Skip to Main Content

ENGL 153

This guide is designed to support students conducting research for their papers ENGL 153 (005) taught by Dr. George Grinnell.

Book Reviews

Book reviews can provide comparative insight into your analsis and understanding of a book. They are not peer-reviewed and should generally not be relied upon to form a fundamental part of your argument or narrative. When searching Summon, you can limit to Book Reviews on the left of your screen.

You may find additional book reviews for this title, the ones listed here are a sample of what is available.

Secondary Analysis

As of November 2014 there are no peer-reviewed articles that analyze this book.

Secondary Analysis Research

Prominent themes in this book can be researched and used as secondary sources. The questions provided in your syllabus can seem very specific when you start to conduct research. Often you need to take numerous conceptual steps backwards in order to find articles or books that relate.

Search Summon, the Library's general search engine to find scholarly books and articles.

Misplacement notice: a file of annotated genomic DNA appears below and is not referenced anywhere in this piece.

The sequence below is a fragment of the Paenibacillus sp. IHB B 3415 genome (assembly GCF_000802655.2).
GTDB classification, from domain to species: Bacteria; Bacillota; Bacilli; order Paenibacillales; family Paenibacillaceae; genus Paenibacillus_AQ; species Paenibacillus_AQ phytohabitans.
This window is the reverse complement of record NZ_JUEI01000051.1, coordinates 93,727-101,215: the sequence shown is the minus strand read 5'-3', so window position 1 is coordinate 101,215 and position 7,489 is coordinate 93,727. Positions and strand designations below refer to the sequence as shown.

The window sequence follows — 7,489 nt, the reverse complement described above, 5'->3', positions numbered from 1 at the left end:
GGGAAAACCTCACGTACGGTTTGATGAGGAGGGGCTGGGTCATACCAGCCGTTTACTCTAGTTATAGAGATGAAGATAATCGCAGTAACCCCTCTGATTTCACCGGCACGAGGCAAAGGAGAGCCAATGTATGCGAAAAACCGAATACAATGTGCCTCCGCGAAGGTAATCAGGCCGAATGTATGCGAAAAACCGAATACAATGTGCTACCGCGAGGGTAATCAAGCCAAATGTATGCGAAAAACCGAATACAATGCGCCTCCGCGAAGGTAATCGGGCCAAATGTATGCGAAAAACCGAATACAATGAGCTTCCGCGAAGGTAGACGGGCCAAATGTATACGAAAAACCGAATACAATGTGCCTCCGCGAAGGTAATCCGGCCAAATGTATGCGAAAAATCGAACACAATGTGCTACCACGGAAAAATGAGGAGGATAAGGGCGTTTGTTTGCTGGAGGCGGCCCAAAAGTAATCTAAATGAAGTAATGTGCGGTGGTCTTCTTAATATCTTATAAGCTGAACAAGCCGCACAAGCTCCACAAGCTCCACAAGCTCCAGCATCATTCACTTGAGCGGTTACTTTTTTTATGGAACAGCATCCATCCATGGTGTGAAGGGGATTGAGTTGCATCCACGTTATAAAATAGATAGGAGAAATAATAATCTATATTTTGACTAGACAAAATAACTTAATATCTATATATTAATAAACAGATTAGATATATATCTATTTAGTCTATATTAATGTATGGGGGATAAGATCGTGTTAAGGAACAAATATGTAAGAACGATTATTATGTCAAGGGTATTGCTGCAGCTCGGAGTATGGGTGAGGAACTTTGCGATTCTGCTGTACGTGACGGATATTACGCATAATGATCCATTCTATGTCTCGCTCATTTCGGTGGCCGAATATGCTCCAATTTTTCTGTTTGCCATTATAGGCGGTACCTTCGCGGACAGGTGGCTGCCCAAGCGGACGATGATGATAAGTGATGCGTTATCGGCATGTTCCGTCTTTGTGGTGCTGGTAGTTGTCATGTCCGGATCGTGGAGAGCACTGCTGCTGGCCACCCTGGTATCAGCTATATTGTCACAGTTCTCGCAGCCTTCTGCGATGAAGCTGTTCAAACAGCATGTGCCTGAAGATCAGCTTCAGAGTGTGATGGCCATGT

Example #1: Search "son preference" "north america" and then limit your results to "Scholarly & Peer Review" on the left side of the screen. Many relevant books and articles are listed in your results. You could also add a word, such as feticide to your search to narrow your results. Again, there are many relevant books and articles. Change the keywords that you use and your results will vary. Example, replace "son preference with gender; this will broaden your search. Following the same logic, you could search "son preference" feminism to try and find a theoretical article that analyzes your topic. The keywords "son preference" patriarchy "north america" will return results with a different theoretical perspective. Change your keywords based on the question you have chosen to address.  You should be able to relate the content in these results directly to the book.

Example #2: Search feminism housewife reader and then limit your results to "Scholarly & Peer Review" AND choose books/ebooks on the left side of the screen. Books often provide a wide overview of a topic. A book might be titled "The Feminist Reader" and include chapters on different aspects of feminism, including an overview of housewife sterotypes in one chapter; the word reader can sometimes be helpful to pull up introductory texts with broad overvies. (Note: this is a fake book title, it is just an example!). Book chapters that provide an overview can be very useful in framing your analysis. By contrast, articles are often focussed on analyzing a very specific aspect of a problem or issue.